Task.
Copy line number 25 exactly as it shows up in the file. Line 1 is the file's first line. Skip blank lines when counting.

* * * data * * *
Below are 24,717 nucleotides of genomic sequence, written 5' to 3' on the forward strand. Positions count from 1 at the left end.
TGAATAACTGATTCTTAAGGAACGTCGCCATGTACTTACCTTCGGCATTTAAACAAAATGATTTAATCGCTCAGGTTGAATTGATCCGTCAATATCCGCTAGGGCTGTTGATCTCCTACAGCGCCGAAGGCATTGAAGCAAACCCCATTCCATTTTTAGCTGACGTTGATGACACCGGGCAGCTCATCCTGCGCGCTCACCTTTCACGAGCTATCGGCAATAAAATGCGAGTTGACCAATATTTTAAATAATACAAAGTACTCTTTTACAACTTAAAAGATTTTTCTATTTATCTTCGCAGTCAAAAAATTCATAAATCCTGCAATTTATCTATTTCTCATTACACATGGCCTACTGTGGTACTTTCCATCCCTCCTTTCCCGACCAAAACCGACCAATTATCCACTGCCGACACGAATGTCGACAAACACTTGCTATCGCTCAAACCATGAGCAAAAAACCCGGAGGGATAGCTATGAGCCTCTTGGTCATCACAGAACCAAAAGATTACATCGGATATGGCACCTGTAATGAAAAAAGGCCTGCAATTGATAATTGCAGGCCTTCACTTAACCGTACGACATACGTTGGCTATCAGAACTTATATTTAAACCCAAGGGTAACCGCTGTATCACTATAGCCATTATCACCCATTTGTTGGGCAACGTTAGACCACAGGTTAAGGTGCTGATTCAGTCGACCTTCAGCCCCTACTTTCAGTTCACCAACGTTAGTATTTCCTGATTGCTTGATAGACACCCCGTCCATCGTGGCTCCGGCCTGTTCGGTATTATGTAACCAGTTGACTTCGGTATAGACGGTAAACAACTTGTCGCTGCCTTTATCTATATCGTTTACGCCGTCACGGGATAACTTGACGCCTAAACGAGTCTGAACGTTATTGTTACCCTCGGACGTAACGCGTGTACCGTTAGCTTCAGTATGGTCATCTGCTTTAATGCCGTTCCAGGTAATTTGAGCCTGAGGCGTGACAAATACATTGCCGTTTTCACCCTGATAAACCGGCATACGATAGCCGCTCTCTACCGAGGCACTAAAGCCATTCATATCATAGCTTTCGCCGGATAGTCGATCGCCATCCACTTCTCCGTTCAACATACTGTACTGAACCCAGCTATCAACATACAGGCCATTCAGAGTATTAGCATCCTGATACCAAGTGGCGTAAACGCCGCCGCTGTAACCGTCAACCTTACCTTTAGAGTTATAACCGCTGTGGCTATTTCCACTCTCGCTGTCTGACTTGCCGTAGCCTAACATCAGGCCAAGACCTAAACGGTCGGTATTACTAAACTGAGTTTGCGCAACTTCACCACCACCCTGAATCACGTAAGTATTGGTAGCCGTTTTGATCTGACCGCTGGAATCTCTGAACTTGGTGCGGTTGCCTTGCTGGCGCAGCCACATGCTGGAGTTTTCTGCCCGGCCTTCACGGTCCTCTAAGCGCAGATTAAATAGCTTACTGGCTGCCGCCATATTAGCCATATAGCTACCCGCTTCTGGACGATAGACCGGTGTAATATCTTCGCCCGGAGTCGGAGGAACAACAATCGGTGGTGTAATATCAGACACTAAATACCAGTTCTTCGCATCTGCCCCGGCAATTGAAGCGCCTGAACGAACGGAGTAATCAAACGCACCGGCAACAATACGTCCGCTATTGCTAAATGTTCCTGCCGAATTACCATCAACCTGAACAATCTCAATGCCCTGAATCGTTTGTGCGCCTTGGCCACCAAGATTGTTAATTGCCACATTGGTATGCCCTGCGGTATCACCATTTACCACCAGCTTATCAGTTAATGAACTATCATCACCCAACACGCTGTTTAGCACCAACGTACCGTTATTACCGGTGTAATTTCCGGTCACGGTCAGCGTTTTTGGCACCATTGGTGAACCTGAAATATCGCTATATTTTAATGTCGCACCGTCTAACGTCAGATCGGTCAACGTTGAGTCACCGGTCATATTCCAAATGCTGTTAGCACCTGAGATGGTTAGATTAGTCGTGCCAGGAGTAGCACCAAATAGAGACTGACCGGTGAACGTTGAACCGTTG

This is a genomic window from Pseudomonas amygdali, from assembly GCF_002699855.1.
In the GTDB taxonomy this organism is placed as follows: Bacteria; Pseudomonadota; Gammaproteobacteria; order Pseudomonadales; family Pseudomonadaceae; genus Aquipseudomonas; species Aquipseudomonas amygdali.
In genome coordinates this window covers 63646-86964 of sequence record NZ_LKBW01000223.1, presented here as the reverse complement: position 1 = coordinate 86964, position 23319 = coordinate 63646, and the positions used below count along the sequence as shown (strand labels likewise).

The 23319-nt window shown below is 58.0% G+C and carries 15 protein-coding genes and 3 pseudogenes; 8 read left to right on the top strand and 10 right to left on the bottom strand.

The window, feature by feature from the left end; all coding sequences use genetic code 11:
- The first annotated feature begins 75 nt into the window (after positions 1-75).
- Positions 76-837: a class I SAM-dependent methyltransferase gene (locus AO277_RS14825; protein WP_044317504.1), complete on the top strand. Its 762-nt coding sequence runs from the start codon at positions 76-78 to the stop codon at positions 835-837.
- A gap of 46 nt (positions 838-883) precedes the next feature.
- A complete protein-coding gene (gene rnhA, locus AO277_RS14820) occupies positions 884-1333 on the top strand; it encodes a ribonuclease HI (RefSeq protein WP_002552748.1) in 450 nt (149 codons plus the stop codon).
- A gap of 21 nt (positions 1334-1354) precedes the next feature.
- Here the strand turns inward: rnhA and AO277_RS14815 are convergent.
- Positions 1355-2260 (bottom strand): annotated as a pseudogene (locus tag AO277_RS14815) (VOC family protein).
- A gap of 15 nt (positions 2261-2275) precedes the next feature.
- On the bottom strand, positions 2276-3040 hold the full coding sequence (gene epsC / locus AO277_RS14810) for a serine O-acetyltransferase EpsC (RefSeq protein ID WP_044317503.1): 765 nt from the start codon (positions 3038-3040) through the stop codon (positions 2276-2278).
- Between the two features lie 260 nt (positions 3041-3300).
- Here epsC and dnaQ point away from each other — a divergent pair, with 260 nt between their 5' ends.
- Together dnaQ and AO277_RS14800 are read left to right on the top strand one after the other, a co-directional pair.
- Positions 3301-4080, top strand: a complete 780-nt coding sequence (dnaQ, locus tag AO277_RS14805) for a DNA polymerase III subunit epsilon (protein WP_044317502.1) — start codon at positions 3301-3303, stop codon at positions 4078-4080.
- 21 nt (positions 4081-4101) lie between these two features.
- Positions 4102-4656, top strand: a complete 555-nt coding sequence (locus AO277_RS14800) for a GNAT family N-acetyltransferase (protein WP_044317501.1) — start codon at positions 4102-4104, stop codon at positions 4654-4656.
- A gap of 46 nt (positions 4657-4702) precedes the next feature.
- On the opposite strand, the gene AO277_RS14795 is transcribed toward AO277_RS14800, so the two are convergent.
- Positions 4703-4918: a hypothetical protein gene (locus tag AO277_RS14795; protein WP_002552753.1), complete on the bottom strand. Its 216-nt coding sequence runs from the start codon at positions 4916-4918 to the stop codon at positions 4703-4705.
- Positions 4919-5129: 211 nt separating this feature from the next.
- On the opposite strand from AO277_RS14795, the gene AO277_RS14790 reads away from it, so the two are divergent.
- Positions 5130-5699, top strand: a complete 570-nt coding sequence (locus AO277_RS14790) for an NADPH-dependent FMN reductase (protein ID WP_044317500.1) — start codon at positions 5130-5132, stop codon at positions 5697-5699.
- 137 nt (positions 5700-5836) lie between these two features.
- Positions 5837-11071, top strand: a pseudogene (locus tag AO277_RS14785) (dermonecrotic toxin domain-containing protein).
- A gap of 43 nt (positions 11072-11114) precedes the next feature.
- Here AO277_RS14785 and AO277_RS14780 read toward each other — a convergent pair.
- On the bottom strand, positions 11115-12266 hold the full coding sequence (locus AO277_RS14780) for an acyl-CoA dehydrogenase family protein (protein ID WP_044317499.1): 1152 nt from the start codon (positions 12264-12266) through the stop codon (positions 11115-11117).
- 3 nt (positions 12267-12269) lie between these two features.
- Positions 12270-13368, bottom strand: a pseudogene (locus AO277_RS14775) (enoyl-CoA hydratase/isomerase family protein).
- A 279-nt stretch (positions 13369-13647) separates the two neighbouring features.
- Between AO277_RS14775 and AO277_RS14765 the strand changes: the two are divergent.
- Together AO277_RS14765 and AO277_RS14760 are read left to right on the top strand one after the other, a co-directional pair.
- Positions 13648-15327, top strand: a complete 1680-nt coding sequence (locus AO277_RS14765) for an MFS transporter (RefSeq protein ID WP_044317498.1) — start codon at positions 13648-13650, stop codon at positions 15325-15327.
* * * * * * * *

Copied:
- Positions 4703-4918: a hypothetical protein gene (locus tag AO277_RS14795; protein WP_002552753.1), complete on the bottom strand. Its 216-nt coding sequence runs from the start codon at positions 4916-4918 to the stop codon at positions 4703-4705.